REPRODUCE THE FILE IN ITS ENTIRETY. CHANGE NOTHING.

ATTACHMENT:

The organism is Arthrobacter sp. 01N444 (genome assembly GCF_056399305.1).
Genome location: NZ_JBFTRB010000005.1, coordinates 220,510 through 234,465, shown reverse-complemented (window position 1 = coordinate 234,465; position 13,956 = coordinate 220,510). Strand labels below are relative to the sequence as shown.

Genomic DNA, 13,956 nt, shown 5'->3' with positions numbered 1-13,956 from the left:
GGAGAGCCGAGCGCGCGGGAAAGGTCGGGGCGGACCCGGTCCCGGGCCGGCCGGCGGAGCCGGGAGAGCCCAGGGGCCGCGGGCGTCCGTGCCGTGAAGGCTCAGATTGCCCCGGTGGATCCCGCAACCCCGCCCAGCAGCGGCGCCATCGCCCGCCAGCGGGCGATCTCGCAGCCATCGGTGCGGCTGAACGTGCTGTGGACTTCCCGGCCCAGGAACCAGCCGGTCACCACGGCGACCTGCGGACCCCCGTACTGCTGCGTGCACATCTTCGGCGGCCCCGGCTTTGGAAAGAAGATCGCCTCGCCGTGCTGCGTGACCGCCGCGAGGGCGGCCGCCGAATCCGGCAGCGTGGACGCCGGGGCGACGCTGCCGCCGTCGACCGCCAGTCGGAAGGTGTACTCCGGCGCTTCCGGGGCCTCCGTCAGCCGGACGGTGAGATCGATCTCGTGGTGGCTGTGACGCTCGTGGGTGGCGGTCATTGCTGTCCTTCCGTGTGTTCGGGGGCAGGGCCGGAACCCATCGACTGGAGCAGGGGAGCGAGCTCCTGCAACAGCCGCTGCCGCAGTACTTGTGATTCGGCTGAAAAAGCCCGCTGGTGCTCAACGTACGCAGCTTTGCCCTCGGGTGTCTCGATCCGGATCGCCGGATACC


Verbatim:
The organism is Arthrobacter sp. 01N444 (genome assembly GCF_056399305.1).
Genome location: NZ_JBFTRB010000005.1, coordinates 220,510 through 234,465, shown reverse-complemented (window position 1 = coordinate 234,465; position 13,956 = coordinate 220,510). Strand labels below are relative to the sequence as shown.

Genomic DNA, 13,956 nt, shown 5'->3' with positions numbered 1-13,956 from the left:
GGAGAGCCGAGCGCGCGGGAAAGGTCGGGGCGGACCCGGTCCCGGGCCGGCCGGCGGAGCCGGGAGAGCCCAGGGGCCGCGGGCGTCCGTGCCGTGAAGGCTCAGATTGCCCCGGTGGATCCCGCAACCCCGCCCAGCAGCGGCGCCATCGCCCGCCAGCGGGCGATCTCGCAGCCATCGGTGCGGCTGAACGTGCTGTGGACTTCCCGGCCCAGGAACCAGCCGGTCACCACGGCGACCTGCGGACCCCCGTACTGCTGCGTGCACATCTTCGGCGGCCCCGGCTTTGGAAAGAAGATCGCCTCGCCGTGCTGCGTGACCGCCGCGAGGGCGGCCGCCGAATCCGGCAGCGTGGACGCCGGGGCGACGCTGCCGCCGTCGACCGCCAGTCGGAAGGTGTACTCCGGCGCTTCCGGGGCCTCCGTCAGCCGGACGGTGAGATCGATCTCGTGGTGGCTGTGACGCTCGTGGGTGGCGGTCATTGCTGTCCTTCCGTGTGTTCGGGGGCAGGGCCGGAACCCATCGACTGGAGCAGGGGAGCGAGCTCCTGCAACAGCCGCTGCCGCAGTACTTGTGATTCGGCTGAAAAAGCCCGCTGGTGCTCAACGTACGCAGCTTTGCCCTCGGGTGTCTCGATCCGGATCGCCGGATACC